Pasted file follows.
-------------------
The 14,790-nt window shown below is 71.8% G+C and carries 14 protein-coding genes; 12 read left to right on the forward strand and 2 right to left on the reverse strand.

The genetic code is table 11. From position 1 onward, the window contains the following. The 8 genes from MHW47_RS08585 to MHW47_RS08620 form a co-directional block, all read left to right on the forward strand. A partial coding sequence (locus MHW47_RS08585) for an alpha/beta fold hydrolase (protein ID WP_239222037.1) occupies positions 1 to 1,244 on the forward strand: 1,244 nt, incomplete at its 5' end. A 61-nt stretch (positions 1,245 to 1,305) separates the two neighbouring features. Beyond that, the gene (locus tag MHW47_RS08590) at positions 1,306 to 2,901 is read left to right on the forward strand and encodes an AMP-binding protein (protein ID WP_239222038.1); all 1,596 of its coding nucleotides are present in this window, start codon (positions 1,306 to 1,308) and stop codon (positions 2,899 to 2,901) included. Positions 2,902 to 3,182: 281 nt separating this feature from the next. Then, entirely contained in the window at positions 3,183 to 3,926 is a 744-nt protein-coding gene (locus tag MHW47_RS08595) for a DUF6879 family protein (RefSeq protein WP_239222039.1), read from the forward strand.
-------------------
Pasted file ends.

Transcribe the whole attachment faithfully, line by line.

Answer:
The 14,790-nt window shown below is 71.8% G+C and carries 14 protein-coding genes; 12 read left to right on the forward strand and 2 right to left on the reverse strand.

The genetic code is table 11. From position 1 onward, the window contains the following. The 8 genes from MHW47_RS08585 to MHW47_RS08620 form a co-directional block, all read left to right on the forward strand. A partial coding sequence (locus MHW47_RS08585) for an alpha/beta fold hydrolase (protein ID WP_239222037.1) occupies positions 1 to 1,244 on the forward strand: 1,244 nt, incomplete at its 5' end. A 61-nt stretch (positions 1,245 to 1,305) separates the two neighbouring features. Beyond that, the gene (locus tag MHW47_RS08590) at positions 1,306 to 2,901 is read left to right on the forward strand and encodes an AMP-binding protein (protein ID WP_239222038.1); all 1,596 of its coding nucleotides are present in this window, start codon (positions 1,306 to 1,308) and stop codon (positions 2,899 to 2,901) included. Positions 2,902 to 3,182: 281 nt separating this feature from the next. Then, entirely contained in the window at positions 3,183 to 3,926 is a 744-nt protein-coding gene (locus tag MHW47_RS08595) for a DUF6879 family protein (RefSeq protein WP_239222039.1), read from the forward strand.